Arts Council England has budgeted up to £20 million for a new fund to support cultural organisations, including museums, in adjusting buildings and equipment for safe post-pandemic operation, improving access, seizing tech opportunities and reducing environmental impact.
Its Capital Investment Programme will make grants available from £100,000 to a maximum of £750,000 to museums, alongside other cultural organisations.
It said it will invest in projects which can “clearly demonstrate that their primary aims are around culture” and that the activities applied for fall within the Arts Council England remit.
Projects to receive funding will also have to deliver on the Arts Council’s four ‘Investment Principles, set out in its ten year strategy: Ambition & Quality, Dynamism, Environmental Responsibility, and Inclusivity & Relevance.
Decisions will also be made with consideration for the type of activity, the diversity of the organisation’s leadership, and the extent of the risks to the overall balance of projects when providing grants.
It will also consider geographical location, and has made reference to the 54 ‘priority places’ that it this week identified across the UK,.
It said it will use these priority places to guide its investment “in areas where opportunities for creative and cultural engagement are underdeveloped.”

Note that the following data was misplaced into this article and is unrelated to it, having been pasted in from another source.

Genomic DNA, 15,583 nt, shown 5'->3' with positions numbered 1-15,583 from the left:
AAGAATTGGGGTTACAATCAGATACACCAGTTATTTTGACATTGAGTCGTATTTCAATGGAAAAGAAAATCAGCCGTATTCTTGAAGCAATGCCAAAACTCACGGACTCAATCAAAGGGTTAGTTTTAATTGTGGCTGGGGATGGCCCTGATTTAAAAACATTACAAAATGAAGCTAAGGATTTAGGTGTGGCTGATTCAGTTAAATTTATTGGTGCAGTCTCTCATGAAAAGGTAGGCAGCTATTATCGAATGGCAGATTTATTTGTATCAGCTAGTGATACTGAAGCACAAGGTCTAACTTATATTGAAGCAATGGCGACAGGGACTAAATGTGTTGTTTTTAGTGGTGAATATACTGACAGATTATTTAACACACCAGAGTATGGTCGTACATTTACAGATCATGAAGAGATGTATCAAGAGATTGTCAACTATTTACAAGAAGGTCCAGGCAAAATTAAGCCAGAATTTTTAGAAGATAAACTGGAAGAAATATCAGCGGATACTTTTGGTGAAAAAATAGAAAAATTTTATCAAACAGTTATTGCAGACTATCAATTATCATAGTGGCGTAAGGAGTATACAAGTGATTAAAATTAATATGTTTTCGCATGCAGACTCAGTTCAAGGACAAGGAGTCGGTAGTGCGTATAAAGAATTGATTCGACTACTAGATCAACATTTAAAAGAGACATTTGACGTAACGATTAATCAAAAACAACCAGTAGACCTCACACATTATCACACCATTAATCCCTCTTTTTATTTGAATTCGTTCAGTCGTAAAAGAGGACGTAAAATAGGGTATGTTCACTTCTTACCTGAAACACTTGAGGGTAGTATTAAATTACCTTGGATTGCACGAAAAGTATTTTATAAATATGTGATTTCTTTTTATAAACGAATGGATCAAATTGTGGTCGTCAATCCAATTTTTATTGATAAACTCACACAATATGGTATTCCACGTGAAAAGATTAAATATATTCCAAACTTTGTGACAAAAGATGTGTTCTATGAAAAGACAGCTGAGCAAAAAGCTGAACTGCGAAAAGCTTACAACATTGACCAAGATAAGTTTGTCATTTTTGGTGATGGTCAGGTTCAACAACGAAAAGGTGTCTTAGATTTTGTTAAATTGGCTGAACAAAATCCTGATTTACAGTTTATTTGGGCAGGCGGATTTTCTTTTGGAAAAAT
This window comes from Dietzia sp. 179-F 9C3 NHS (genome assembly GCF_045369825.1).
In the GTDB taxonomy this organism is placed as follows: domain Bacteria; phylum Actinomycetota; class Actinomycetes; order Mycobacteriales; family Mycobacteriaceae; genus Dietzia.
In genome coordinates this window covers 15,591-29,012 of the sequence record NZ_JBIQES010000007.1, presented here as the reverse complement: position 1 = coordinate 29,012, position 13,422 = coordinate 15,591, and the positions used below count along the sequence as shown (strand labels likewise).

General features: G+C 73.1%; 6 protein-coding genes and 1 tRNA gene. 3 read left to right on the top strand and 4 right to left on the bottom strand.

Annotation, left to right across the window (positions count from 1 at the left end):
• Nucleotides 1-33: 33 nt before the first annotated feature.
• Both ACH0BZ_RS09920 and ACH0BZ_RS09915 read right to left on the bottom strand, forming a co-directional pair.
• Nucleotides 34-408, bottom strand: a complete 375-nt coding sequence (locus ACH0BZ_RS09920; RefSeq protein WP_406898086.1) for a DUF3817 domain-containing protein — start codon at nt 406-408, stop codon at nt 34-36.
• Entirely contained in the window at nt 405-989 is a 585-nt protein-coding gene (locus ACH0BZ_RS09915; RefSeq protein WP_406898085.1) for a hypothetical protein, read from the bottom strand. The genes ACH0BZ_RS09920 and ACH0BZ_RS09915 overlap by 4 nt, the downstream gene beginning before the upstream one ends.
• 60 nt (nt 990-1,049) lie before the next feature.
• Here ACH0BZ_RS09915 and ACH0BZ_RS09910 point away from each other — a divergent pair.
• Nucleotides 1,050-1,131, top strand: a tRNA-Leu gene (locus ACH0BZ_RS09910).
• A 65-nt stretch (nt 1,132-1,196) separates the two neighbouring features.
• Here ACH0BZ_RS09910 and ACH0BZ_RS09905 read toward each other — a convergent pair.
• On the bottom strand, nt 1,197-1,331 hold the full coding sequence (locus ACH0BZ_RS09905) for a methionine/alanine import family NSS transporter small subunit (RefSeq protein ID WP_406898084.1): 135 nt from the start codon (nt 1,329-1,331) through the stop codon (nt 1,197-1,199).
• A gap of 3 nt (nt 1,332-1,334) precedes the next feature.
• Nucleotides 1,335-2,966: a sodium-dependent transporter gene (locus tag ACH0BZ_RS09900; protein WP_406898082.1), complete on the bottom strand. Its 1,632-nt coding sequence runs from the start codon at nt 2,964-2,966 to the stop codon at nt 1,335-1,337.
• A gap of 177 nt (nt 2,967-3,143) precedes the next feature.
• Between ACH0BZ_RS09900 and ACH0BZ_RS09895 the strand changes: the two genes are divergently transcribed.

Arts Council England's 54 ‘priority places’
Barking & Dagenham
Among those eligible for the new funding are Arts Council accredited non-national English museums, and museums confirmed by the Arts Council as working towards accreditation.
Around 1,300 English museums are currently accredited or provisionally accredited according to Arts Council data.
The investment programme sits within one arm of the Arts Council’s ten year strategy, Let’s Create, in a section titled ‘Building a Fit for the Future’ Cultural Sector’.
This section warns of a potentially slow journey out of the pandemic for cultural organisations, and its planned support to help them adjust to a “new and more uncertain working environment”.
In its strategy document, it says that lockdown has created a “momentum for change”, and that to be ‘fit for the future’, cultural organisations will have to change too.
In doing so, it says, they will be “better able to navigate the challenges and opportunities that the legacy of the pandemic will bring, while delivering high-quality, engaging work to an ever-wider audience”.
The Capital Investment Programme, which is not set to return in 2022/23, replaces its previous two capital funds – an annual funding round for capital applications between £100k to £499,999 (small capital grants) and a separate application process for capital grants above £500k (large capital grants)- for the period of its first Delivery Plan 2021-2024.
The online Expression of Interest form will be open on Grantium between 12 noon on 5 October 2021 and 12 noon on 26 October 2021. Guidance for applicants from applicants can be accessed here.